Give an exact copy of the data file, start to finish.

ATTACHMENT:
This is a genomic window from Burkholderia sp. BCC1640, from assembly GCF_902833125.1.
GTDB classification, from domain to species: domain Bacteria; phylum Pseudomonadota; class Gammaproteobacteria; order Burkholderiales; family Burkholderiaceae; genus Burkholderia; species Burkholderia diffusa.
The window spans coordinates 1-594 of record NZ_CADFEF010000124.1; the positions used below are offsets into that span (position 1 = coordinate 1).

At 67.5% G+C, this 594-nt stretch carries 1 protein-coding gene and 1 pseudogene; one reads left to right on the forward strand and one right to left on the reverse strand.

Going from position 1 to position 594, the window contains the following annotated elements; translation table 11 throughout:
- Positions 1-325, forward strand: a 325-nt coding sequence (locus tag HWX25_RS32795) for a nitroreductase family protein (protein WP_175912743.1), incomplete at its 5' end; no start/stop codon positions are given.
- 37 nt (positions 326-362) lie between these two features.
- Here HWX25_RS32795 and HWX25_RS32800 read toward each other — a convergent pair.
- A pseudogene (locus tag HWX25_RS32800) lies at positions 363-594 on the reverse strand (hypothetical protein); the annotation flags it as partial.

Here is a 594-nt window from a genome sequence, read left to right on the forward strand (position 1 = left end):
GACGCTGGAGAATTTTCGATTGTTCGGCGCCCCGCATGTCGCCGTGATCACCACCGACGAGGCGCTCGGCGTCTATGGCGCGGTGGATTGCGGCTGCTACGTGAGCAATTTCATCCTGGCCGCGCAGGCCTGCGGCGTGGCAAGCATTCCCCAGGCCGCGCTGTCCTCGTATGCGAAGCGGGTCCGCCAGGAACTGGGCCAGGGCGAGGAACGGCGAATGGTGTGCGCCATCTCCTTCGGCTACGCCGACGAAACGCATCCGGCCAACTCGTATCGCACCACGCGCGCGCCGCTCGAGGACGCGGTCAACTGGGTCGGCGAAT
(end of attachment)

This is a genomic window from Burkholderia sp. BCC1640, from assembly GCF_902833125.1.
GTDB classification, from domain to species: domain Bacteria; phylum Pseudomonadota; class Gammaproteobacteria; order Burkholderiales; family Burkholderiaceae; genus Burkholderia; species Burkholderia diffusa.
The window spans coordinates 1-594 of record NZ_CADFEF010000124.1; the positions used below are offsets into that span (position 1 = coordinate 1).

At 67.5% G+C, this 594-nt stretch carries 1 protein-coding gene and 1 pseudogene; one reads left to right on the forward strand and one right to left on the reverse strand.

Going from position 1 to position 594, the window contains the following annotated elements; translation table 11 throughout:
- Positions 1-325, forward strand: a 325-nt coding sequence (locus tag HWX25_RS32795) for a nitroreductase family protein (protein WP_175912743.1), incomplete at its 5' end; no start/stop codon positions are given.
- 37 nt (positions 326-362) lie between these two features.
- Here HWX25_RS32795 and HWX25_RS32800 read toward each other — a convergent pair.
- A pseudogene (locus tag HWX25_RS32800) lies at positions 363-594 on the reverse strand (hypothetical protein); the annotation flags it as partial.

Here is a 594-nt window from a genome sequence, read left to right on the forward strand (position 1 = left end):
GACGCTGGAGAATTTTCGATTGTTCGGCGCCCCGCATGTCGCCGTGATCACCACCGACGAGGCGCTCGGCGTCTATGGCGCGGTGGATTGCGGCTGCTACGTGAGCAATTTCATCCTGGCCGCGCAGGCCTGCGGCGTGGCAAGCATTCCCCAGGCCGCGCTGTCCTCGTATGCGAAGCGGGTCCGCCAGGAACTGGGCCAGGGCGAGGAACGGCGAATGGTGTGCGCCATCTCCTTCGGCTACGCCGACGAAACGCATCCGGCCAACTCGTATCGCACCACGCGCGCGCCGCTCGAGGACGCGGTCAACTGGGTCGGCGAAT